23 Famous Pirate Ship Names
History has been rife with pirates, some much more famous than others. Some are also much more fictional than others. But real or imagined, no pirate is complete without a ship and no pirate ship is complete without a name. Your average pirate ship needs a name with a little more power behind it than a standard pontoon boat. Let’s take a look at some of the most notable pirate ship names in history, if you’re looking to grace your own vessel with a bit of swashbuckling history.
Famous Pirate Ships from Fiction
These ships may be known all around the world, but only because they came from popular stories. For better or worse, these ones never sailed the seas for real. That said, there are some creative and cool fictional ships out there that have been pretty memorable.
The Black Pearl
The infamous ship of Captain Jack Sparrow in the Pirates of the Caribbean movies. The ship was meant to be an East Indiaman Galleon.
In Robert Louis Stevenson’s Treasure Island, Captain Flint is in command of a ship called the Walrus.
The Wicked Wench
This was actually the name of the Black Pearl before she was burned and sunk by Davy Jones. Jack Sparrow resurrected her as the Pearl.
The Jolly Roger
Not just the name for the skull and crossbones on a pirate flag, Jolly Roger was also the name of the fictional ship captained by the notorious Captain Hook in Peter Pan.
If you’re a fan of the Assassin’s Creed games, you may already know the Jackdaw, the pirate ship of Edward Kenway
The Flying Dutchman
Maybe the most famous pirate ship and ghost ship of all time, legends of the Flying Dutchman go back hundreds of years. In modern fiction you’ll see it in the Pirates of the Caribbean movies as the ship captained by Davy Jones. But the original legend goes all the way back to the 17th century. It was mentioned in print for the first time in 1790 but the legend of the ghost ship that was a portent of doom stretched back much further.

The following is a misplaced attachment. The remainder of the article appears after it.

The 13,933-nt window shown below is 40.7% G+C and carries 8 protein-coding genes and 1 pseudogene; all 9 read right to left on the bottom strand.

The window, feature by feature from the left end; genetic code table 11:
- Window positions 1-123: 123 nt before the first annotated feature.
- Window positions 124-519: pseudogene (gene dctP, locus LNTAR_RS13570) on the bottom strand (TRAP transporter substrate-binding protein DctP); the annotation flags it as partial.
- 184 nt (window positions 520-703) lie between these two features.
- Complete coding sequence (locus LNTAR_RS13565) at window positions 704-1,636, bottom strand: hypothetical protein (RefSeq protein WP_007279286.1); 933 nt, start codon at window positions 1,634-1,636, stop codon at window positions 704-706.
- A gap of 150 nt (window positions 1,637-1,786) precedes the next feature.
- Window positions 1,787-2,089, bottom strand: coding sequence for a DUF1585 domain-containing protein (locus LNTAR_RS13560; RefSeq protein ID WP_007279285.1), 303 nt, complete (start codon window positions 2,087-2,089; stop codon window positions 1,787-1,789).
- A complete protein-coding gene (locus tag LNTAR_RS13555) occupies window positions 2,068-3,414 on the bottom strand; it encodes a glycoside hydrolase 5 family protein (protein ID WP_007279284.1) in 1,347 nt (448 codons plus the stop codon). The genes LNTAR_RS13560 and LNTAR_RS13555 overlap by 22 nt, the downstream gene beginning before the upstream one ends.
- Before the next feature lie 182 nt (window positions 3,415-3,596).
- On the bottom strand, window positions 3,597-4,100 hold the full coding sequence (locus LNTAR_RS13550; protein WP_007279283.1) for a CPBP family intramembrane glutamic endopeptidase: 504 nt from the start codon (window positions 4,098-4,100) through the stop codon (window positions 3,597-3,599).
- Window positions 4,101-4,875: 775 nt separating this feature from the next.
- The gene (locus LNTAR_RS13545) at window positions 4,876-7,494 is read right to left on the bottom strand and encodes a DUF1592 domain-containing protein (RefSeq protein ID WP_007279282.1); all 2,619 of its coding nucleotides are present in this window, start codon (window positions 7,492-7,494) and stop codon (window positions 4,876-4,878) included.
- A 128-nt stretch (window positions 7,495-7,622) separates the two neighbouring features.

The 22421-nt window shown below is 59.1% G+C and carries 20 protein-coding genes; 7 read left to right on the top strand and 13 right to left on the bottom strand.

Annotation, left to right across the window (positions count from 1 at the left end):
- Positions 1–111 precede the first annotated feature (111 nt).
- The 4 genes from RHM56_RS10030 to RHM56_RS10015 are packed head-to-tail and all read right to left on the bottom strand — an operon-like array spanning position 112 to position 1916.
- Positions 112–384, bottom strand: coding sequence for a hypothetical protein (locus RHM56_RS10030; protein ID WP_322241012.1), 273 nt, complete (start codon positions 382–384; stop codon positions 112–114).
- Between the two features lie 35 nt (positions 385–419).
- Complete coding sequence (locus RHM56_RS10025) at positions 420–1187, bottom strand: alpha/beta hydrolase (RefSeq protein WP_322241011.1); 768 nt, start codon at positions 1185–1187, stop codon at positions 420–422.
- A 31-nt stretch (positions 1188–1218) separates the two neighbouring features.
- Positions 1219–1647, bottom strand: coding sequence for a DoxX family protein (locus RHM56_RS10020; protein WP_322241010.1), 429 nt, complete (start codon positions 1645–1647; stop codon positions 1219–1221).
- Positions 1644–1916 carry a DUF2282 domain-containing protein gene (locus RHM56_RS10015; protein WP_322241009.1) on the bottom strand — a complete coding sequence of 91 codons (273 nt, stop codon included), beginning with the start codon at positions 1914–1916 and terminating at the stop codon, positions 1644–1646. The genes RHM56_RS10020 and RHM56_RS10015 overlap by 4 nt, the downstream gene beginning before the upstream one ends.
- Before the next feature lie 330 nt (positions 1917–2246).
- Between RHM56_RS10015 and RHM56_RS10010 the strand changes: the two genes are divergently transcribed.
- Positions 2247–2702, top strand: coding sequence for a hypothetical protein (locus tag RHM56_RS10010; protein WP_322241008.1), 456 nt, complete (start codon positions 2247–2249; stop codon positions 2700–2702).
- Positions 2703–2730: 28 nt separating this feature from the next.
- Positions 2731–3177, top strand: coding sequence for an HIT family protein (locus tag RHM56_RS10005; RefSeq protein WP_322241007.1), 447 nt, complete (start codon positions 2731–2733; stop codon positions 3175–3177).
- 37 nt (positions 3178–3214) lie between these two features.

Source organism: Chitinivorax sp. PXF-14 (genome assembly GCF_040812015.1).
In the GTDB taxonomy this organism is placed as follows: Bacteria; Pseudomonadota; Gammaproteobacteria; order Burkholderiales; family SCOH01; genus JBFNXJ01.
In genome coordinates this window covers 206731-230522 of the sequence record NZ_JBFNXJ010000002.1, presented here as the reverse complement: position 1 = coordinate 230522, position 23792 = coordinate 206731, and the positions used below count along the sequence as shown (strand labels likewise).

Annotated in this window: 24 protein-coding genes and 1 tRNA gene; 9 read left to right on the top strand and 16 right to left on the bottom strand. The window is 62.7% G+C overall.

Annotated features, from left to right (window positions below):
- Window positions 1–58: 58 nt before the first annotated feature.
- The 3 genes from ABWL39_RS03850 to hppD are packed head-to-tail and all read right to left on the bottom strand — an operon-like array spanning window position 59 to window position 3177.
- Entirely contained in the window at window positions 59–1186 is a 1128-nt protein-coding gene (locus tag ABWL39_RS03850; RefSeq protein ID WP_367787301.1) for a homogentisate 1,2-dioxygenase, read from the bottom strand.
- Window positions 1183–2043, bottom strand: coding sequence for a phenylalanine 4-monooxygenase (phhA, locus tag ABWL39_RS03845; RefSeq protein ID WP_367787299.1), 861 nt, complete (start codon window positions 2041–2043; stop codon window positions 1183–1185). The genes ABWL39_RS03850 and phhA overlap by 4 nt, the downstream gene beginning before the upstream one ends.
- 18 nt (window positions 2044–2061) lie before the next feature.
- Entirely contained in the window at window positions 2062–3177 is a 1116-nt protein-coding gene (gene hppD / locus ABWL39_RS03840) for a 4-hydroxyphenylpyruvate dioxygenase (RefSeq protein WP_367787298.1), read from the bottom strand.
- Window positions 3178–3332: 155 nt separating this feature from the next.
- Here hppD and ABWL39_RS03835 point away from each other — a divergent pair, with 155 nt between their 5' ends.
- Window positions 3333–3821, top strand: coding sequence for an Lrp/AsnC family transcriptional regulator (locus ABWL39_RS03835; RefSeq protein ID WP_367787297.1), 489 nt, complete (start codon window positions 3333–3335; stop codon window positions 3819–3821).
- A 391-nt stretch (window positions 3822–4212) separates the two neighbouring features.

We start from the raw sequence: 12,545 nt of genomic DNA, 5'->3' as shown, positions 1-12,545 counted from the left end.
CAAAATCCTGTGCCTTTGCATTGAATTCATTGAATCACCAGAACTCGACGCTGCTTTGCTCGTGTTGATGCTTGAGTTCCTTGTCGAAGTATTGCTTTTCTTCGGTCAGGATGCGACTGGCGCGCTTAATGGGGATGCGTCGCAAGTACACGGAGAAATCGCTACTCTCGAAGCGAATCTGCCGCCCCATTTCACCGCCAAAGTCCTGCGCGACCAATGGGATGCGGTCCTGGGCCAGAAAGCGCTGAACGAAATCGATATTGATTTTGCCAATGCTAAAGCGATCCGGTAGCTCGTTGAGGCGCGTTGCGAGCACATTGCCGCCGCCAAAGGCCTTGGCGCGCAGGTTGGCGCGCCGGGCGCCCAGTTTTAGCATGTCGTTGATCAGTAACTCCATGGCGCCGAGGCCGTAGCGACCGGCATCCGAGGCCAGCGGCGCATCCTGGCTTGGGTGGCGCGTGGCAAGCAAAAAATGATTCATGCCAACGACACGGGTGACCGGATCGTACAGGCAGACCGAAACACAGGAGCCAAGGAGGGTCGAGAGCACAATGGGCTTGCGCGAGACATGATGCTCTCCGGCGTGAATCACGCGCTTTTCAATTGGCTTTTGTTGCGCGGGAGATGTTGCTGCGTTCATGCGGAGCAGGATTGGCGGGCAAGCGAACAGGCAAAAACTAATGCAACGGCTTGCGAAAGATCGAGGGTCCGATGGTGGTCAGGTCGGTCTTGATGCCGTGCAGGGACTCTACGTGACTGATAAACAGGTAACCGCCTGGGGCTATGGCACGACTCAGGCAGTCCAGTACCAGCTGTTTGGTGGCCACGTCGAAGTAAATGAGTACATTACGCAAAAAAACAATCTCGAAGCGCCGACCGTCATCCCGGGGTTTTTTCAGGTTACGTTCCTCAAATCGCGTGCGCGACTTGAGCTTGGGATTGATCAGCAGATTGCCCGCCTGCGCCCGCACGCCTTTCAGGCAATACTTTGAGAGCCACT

Real Pirate Ships
The ship of the infamous Captain Kidd, the Adventure Galley was supposed to be a privateering vessel hunting pirates. With 34 guns it was certainly up to the task, or so it seemed. But as they had little success, his crew demanded things change and so they became pirates.
Eventually Kidd tried to make right his wrongs and turned himself in. He was hanged for his troubles.
The flagship of legendary captain Henry Morgan, the Satisfaction, was found in the waters off of Panama in 2013, over 300 years after the vessel had sunk. Technically Morgan was not a pirate since he was backed by the English crown and was therefore a privateer.
Despite not being menacing at all, this was a pirate ship captained by Canadian pirate Peter Eason.
Under the command of Captain George Lowther, the Delivery was the result of a mutiny. Lowther took over the Gambia Castle on which he’d been second mate. The vessel was supposed to be transporting soldiers but when they arrived in Africa the conditions were unacceptable so they mutinied and took up a life of piracy.
The Fiery Dragon
Christopher Condent, if that was his real name, had a number of aliases over the years including Billy One-Hand. He had been committing acts of piracy for some times around the Bahamas and Brazil when he captured a Dutch war sloop and renamed it the Fiery Dragon, which became his flagship.
A sloop in service during the Oyster Wars in the 1880s, and was made famous thanks to an embarrassing story regarding then governor of Virginia William E. Cameron. Cameron was on a vessel, personally taking out pirates, when they stumbled on the Dancing Molly. Much of the crew was ashore gathering wood but the captain’s wife and daughter were on board and, as the Governor approached, the women managed to outmaneuver the more powerful ship, which had reporters from several papers on board who recorded the humiliating defeat.
CSS Alabama (Confederate pirate ship)
This Confederate warship wasn’t technically a pirate ship, but it sure acted like one. In service of the Confederate States of America, this ship destroyed numerous ships and stole grain shipments between the United States and Europe.
Captained by Edward Davies, (or Davis, depending on sources), the Bachelor’s Delight was famous for raiding Spanish cities along the coast of South America to steal silver.